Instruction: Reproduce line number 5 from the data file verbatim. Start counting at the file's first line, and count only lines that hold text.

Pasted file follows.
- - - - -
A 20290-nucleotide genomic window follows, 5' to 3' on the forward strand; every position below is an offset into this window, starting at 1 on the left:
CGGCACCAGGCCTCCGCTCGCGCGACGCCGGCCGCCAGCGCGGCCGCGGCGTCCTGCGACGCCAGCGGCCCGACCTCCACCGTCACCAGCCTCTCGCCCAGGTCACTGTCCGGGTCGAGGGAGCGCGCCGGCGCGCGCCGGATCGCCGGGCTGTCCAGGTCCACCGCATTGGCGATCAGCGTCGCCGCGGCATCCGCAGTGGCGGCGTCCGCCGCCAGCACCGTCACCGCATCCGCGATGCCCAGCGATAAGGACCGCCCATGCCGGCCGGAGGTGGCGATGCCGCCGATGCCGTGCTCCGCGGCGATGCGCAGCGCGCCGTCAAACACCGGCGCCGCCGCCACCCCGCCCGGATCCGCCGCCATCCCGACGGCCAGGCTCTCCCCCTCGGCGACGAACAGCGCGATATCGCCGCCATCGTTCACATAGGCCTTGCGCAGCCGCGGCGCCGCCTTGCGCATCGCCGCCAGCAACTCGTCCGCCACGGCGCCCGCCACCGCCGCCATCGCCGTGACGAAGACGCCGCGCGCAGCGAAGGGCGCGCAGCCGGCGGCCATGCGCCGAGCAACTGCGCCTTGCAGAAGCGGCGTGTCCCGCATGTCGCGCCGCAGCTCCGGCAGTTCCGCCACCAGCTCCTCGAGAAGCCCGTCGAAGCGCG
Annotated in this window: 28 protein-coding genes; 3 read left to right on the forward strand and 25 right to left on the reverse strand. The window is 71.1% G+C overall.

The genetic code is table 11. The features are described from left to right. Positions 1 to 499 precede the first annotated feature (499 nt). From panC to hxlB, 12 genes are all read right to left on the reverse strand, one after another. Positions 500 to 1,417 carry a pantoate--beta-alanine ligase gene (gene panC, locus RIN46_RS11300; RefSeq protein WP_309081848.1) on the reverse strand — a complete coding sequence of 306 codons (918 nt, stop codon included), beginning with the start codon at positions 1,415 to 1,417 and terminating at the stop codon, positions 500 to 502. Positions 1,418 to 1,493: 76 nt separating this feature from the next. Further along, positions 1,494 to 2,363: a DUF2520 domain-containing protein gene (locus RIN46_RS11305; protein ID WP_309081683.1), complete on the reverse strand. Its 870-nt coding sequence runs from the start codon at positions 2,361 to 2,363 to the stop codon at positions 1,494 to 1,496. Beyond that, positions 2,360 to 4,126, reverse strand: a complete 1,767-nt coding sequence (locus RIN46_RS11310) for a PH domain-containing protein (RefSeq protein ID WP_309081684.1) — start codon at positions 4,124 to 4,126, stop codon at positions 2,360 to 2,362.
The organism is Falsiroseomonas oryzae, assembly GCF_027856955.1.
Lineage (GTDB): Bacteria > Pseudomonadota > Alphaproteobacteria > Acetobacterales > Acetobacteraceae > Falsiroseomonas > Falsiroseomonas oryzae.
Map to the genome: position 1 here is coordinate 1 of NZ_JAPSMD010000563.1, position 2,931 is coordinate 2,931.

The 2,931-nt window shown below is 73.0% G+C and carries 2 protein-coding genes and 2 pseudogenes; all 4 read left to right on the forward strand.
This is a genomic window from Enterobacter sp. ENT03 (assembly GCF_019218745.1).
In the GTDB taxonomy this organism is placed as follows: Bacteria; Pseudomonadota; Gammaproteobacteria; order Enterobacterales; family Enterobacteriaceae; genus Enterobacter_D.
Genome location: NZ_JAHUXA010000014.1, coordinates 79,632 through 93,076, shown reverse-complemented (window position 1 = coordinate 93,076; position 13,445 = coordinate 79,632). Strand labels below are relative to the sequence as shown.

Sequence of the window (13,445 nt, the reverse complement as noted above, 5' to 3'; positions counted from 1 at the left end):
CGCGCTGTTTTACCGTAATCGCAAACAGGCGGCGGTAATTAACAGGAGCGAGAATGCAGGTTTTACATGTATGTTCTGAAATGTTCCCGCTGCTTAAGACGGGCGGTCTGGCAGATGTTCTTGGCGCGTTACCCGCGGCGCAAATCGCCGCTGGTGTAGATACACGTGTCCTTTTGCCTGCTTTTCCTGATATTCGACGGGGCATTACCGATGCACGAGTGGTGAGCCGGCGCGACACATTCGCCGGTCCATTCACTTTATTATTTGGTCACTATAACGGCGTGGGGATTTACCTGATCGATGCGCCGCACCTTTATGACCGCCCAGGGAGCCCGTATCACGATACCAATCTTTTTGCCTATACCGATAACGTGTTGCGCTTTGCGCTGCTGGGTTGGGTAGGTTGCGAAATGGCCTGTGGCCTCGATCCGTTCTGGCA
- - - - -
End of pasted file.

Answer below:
The organism is Falsiroseomonas oryzae, assembly GCF_027856955.1.